Atherosclerosis and COPD are systemic inflammatory diseases that share common risk factors including cigarette smoking. A high level of nicotine dependence is emerging as a recently identified risk factor for pulmonary impairment, chronic obstructive pulmonary disease and tobacco-related cancers. We hypothesized that nicotine dependence is associated with the risk of atherosclerosis in long-term cigarette smokers.
A nested case-control study was conducted within the National Lung Cancer Screening Trial- American College of Radiology Imaging Network. Cases were defined as having a new diagnosis of any type of atherosclerosis. Controls were matched on a 2:1 basis by age, sex, race, study center, smoking status, years of smoking, and frequency of smoking. Dependence was measured by the time to first cigarette after awakening (TTFC).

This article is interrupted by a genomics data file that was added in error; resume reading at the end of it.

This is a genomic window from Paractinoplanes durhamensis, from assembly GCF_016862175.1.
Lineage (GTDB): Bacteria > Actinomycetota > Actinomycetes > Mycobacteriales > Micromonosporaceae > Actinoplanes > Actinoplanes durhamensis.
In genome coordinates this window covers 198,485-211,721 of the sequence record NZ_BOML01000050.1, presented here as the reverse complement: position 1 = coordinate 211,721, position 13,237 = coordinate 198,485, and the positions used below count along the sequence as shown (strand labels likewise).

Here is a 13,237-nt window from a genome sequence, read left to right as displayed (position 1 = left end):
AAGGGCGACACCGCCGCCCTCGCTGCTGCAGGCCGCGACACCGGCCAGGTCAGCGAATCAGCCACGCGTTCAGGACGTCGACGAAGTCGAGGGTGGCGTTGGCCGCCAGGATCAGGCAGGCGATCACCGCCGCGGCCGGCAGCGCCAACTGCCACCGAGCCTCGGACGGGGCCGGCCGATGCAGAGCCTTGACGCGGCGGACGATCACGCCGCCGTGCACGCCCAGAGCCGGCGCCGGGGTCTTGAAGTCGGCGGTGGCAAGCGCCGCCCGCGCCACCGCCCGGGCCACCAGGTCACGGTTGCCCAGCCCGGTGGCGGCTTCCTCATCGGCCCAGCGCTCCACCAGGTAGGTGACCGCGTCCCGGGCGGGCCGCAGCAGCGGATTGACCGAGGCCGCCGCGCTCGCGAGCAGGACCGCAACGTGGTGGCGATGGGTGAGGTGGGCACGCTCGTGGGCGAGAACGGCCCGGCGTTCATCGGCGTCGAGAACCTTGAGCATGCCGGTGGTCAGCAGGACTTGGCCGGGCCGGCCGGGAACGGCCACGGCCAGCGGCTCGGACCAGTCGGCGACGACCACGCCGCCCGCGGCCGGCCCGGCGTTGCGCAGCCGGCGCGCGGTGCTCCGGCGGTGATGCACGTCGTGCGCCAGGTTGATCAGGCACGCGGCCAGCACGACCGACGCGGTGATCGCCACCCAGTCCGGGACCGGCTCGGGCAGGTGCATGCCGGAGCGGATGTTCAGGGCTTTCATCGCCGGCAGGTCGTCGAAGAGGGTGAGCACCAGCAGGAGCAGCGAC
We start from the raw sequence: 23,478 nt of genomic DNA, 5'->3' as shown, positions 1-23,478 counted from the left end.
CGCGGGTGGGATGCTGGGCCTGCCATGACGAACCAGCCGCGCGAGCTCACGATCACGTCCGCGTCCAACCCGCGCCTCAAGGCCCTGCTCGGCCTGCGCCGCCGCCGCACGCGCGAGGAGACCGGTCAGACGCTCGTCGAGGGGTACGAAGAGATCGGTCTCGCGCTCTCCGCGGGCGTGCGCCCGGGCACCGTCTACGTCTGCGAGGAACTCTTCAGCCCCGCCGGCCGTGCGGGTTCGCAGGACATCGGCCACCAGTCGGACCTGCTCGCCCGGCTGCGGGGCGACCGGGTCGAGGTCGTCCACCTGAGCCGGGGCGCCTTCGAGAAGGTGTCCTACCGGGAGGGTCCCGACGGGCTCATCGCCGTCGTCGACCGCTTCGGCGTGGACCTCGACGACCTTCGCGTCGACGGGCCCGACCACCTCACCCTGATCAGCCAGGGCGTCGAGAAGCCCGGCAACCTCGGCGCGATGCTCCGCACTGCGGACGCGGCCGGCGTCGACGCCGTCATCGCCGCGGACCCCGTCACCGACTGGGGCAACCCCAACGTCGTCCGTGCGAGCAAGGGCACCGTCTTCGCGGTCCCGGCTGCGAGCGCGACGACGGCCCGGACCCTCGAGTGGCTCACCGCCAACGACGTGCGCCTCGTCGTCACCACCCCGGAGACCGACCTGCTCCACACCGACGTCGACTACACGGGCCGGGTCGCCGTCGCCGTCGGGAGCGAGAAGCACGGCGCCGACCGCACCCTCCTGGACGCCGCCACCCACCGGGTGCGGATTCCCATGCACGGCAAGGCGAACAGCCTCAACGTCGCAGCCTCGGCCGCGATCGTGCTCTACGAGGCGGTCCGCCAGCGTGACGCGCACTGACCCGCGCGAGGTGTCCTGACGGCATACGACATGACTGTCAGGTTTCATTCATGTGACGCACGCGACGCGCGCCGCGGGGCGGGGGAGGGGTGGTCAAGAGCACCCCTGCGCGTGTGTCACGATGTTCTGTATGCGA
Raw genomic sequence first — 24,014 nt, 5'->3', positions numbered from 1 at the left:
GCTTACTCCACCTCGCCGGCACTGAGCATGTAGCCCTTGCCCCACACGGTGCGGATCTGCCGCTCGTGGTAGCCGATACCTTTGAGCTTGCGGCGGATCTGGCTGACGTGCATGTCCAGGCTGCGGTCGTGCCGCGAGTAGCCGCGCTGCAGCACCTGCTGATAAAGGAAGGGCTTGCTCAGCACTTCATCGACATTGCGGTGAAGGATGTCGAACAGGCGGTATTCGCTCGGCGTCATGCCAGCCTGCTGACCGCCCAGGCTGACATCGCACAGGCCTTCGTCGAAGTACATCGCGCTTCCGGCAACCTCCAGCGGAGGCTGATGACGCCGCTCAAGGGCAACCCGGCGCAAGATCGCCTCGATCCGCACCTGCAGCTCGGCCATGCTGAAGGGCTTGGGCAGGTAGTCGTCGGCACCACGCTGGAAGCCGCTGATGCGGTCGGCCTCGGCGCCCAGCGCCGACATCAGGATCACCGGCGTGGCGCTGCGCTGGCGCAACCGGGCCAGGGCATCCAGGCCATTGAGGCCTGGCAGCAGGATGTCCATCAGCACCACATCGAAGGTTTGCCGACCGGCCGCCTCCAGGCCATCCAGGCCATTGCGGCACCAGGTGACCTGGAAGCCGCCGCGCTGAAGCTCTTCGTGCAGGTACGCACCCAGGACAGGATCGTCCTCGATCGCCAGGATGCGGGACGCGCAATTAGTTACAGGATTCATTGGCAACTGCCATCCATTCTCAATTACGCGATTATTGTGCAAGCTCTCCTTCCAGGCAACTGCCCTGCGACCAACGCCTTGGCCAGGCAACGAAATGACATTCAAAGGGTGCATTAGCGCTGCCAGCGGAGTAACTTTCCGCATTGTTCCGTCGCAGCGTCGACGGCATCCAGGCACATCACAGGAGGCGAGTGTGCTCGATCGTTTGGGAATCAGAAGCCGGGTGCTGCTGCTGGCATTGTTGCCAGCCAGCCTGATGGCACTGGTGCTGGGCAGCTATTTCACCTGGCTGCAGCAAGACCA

The study included 166 cases and 286 controls. Compared to participants who smoked within 5 min after waking, the risk of atherosclerosis for participants who smoked an hour or more after waking was borderline non-significant (odds ratio = 0.49, 95% confidence intervals [CI] 0.23, 1.00). Findings were similar for men and women. For aortic atherosclerosis, the corresponding odds ratio was 0.24 (95% CI 0.08, 0.69). Hypertension was associated with an increased risk and body mass index was associated with a decreased risk of aortic atherosclerosis. The TTFC was unrelated to coronary atherosclerosis.
Compared to smoking immediately after waking, delaying an hour or more reduces the risk of aortic atherosclerosis even among long-term heavy smokers. Possible mechanisms that explain this association are intensity of smoking, inflammation and oxidative stress, and elevated lipid levels.